|Powerless: B’s aren’t about to complain about officiating on the eve of Game 7||04.27.11 at 12:15 am ET|
After getting what many observers clearly felt was the raw end of the deal from the men in striped shirts Tuesday night, the Bruins still were not about to take a page out of the book of Mike Gillis.
He is the Vancouver Canucks general manager who lambasted the NHL and its officiating crew on Monday, just about 24 hours before its Game 7 Tuesday against the defending Stanley Cup champion Blackhawks Tuesday night.
Yes, the Bruins were put on not one but TWO 5-on-3 disadvantages and the Canadiens scored both times in a 2-1 win to force Game 7 less than 24 hours later in Boston. Yes, the major penalty to Milan Lucic for boarding seemed harsh, even if Jaroslav Spacek was bleeding from the head. And yes, the Bruins can’t really complain about the power play since they yet to convert a single one of 19 chances in the series.
But these Bruins know they still have Game 7 ahead. They figure that eventually the breaks have to even out – with the whistles and on the scoresheet, right?
But still it was a crushing blow to lose your top scorer with more than half the game remaining in a 1-1 contest in Game 6. But that’s what happened when Lucic was shown the gate when Spacek showed the officials blood from the hit just under five minutes into the second period – and just moments after the Bruins had tied it.
“Well, I’m not going to comment on it, and simply not for not getting any information, but I haven’t had any chance to really look at it closely,” Julien said cleverly. “And you see quick replays here and there but it’s something that I need to see here before I’m able to comment on that.”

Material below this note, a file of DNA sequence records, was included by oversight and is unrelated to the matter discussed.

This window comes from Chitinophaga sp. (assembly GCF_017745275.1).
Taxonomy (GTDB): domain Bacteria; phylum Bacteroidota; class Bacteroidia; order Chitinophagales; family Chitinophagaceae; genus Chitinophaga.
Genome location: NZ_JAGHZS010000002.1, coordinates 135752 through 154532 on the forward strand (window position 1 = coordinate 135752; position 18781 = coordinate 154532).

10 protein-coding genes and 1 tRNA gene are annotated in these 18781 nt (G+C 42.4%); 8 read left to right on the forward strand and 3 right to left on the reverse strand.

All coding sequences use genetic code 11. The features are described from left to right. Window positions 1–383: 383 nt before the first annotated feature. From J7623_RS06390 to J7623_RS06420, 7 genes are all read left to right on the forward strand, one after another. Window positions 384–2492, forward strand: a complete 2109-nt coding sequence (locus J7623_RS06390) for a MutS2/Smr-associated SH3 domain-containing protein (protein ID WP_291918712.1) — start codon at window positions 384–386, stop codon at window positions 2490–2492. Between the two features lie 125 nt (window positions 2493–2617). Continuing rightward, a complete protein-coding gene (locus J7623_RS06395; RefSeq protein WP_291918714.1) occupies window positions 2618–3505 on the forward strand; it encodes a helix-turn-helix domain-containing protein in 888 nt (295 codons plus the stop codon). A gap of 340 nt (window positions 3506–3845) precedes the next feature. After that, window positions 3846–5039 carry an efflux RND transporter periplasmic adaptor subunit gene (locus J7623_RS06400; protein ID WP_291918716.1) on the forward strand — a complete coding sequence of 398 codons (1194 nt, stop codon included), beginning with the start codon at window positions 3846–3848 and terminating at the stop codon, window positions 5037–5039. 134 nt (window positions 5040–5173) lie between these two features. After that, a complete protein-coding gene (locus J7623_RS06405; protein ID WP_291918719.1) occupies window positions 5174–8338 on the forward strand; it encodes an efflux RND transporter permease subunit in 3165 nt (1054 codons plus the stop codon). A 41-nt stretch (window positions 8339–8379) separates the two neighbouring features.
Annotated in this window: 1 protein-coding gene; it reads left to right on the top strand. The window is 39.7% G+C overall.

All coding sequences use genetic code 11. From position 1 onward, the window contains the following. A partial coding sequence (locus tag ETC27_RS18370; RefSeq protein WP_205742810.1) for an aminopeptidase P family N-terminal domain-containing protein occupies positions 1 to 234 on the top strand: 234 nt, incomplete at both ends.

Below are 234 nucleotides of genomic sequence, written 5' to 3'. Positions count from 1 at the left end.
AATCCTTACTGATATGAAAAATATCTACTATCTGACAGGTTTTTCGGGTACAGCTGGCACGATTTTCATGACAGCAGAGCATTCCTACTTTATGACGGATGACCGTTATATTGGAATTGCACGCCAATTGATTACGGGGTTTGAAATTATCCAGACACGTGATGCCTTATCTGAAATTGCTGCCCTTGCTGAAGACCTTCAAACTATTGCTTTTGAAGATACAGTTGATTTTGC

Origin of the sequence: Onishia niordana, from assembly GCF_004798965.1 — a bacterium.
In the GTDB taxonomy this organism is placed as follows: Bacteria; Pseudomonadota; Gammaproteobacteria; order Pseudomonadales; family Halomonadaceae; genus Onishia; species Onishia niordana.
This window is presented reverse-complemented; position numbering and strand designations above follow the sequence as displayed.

“I can’t comment because I heard it but haven’t seen a replay at all,” added Mark Recchi. “Strange game and a lot of strange things happened out there but it’s part of it. I think 5-on-5 we were a very good hockey team tonight and we have to take that positive and go home and have our home crowd. We’ve been in this before. We have to stay focused, stay relaxed, stay positive and go from there.
“I’m not going to focus too much on what happened. It’s over now. We have to worry about [Wednesday] and can’t dwell on it and have to embrace what’s coming up [in Game 7].”
Added Patrice Bergeron, “I didn’t get a good look at it so I can’t comment on it but obviously, losing Looch, he means a lot.”
Then there was this from Tim Thomas that summed up the Bruins’ frustration.
“It was no harder than any other game,” Thomas said with a wry smile. “Obviously, when it’s 5-on-3, it’s harder to keep the puck out of the net. I’m not a forward. I don’t make or take those type of hits. I’ve already heard from some of the guys on their take on it but I don’t have one. I’m just a goalie.”
|Mark Recchi with the cold, hard truth: Bruins’ power play ‘needs to be a lot better than that’||04.26.11 at 11:02 pm ET|
MONTREAL — Moments after losing Game 6 to the Canadiens, 2-1, on a pair of 5-on-3 goals, Bruins veteran Mark Recchi admitted he and his teammates need to do a better job of cashing in on their power play chances. While the Canadiens scored a pair of two-man advantage goals, the Bruins were 0-for-4 on the power play, making them scoreless in 19 chances during the series.
“We had opportunities but it wasn’t good enough for power play on our end,” Recchi said. “Five-on-five, we were terrific. They got a couple of 5-on-3 goals. We have to be a lot better, obviously. We’re not getting any sustained pressure to top it off. We’re getting one shot and it’s getting blocked half the time. We’re not getting pucks on net and so it’s one-and-out kind of thing. You have to find your way back in [the offensive zone] and then one-and-out again. We have to sustain pressure. Our power play hasn’t been that bad all year and then for right now, it hasn’t been good in this series. We get the opportunity [Wednesday], we have to step up.”